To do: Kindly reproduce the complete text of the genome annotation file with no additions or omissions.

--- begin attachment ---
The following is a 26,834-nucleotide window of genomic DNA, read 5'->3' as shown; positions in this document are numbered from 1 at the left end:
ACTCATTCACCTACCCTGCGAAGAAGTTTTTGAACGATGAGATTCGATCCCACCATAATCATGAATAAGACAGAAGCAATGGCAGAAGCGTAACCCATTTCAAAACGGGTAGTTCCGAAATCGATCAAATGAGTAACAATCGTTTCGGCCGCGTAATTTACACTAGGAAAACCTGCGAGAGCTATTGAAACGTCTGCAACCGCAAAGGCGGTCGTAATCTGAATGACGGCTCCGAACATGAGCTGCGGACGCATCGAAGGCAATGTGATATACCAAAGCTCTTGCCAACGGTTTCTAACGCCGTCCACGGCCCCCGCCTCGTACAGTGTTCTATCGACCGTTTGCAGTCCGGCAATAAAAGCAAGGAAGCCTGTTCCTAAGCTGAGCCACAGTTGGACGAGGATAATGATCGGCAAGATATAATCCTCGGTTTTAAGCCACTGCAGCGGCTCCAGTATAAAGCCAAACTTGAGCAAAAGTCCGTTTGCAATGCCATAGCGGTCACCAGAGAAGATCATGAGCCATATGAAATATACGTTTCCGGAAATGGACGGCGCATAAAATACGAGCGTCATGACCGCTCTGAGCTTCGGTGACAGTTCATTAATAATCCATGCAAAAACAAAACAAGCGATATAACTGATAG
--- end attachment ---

The following is a 26,834-nucleotide window of genomic DNA, read 5'->3' as shown; positions in this document are numbered from 1 at the left end:
ACTCATTCACCTACCCTGCGAAGAAGTTTTTGAACGATGAGATTCGATCCCACCATAATCATGAATAAGACAGAAGCAATGGCAGAAGCGTAACCCATTTCAAAACGGGTAGTTCCGAAATCGATCAAATGAGTAACAATCGTTTCGGCCGCGTAATTTACACTAGGAAAACCTGCGAGAGCTATTGAAACGTCTGCAACCGCAAAGGCGGTCGTAATCTGAATGACGGCTCCGAACATGAGCTGCGGACGCATCGAAGGCAATGTGATATACCAAAGCTCTTGCCAACGGTTTCTAACGCCGTCCACGGCCCCCGCCTCGTACAGTGTTCTATCGACCGTTTGCAGTCCGGCAATAAAAGCAAGGAAGCCTGTTCCTAAGCTGAGCCACAGTTGGACGAGGATAATGATCGGCAAGATATAATCCTCGGTTTTAAGCCACTGCAGCGGCTCCAGTATAAAGCCAAACTTGAGCAAAAGTCCGTTTGCAATGCCATAGCGGTCACCAGAGAAGATCATGAGCCATATGAAATATACGTTTCCGGAAATGGACGGCGCATAAAATACGAGCGTCATGACCGCTCTGAGCTTCGGTGACAGTTCATTAATAATCCATGCAAAAACAAAACAAGCGATATAACTGATAG